Bugs make technologies seem alive, particularly if they're acknowledged and fixed. They give texture to the environment and people are impressively patient with it if they feel like the architects are on it. It makes the architects look vulnerable which brings them back down to earth, making them real and fallible, but giving them the opportunity to do good. They let the benevolent dictator really serve the people.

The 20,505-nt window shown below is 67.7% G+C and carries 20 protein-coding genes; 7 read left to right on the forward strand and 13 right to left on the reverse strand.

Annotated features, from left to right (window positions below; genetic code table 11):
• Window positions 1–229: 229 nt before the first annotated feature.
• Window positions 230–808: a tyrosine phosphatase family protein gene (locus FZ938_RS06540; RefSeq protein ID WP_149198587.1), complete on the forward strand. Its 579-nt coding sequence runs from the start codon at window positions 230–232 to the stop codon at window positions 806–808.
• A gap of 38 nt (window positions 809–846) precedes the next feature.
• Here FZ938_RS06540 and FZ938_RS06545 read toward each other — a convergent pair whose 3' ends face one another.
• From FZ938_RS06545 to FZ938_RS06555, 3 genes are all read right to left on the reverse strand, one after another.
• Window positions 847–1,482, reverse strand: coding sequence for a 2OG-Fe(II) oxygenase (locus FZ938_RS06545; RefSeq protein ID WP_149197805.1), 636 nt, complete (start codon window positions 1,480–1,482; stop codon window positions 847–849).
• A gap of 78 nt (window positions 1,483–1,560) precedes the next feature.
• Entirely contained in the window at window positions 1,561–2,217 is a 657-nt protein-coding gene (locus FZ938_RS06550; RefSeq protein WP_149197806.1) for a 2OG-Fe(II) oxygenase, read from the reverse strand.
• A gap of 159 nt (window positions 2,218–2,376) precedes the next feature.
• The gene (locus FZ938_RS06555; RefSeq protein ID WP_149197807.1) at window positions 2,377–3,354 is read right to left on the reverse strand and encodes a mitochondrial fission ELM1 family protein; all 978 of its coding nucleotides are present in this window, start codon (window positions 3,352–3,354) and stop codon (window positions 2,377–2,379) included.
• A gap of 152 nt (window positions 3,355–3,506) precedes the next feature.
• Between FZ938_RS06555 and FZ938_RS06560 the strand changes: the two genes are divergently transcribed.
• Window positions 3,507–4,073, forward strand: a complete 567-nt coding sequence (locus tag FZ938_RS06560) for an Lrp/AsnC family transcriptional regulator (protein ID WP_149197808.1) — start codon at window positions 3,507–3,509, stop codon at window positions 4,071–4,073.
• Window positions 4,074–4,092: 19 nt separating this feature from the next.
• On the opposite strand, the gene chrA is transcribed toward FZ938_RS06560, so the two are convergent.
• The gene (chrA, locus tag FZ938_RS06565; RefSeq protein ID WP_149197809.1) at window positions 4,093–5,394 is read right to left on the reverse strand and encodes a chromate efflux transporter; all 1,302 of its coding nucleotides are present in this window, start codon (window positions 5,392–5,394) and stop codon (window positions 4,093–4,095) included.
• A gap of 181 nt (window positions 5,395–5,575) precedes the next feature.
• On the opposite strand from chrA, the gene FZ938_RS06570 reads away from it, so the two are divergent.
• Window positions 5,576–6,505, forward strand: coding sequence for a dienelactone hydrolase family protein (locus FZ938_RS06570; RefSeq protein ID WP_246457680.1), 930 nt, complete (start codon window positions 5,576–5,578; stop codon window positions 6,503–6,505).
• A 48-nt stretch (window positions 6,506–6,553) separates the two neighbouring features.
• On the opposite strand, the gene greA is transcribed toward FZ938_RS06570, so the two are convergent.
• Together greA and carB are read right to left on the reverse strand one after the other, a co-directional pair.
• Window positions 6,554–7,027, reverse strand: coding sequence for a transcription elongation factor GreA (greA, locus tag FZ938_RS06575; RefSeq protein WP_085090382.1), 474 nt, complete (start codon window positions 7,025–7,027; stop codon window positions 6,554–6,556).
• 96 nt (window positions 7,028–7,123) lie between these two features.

Of course, that's no excuse for developers to write sloppy code, but it's good for tech support to keep this in mind. I've had situations where a user was very upset (sometimes yelling at me) for some obscure bug and they were shocked when I actually got the bug fixed, tested and delivered the fix quickly I think most of our users have become accustomed to dealing with the lousy tech support for QuickBooks and other products and they don't expect a response like that. For example, we found a problem in the QuickBooks SDK that is causing us real grief with our application and I don't expect QuickBooks to get this resolved anytime soon. My point is that sites like MySpace are changing the way users expect bugs to be fixed. The larger, more traditional software companies need to adjust their tech support and development to support this new group of users.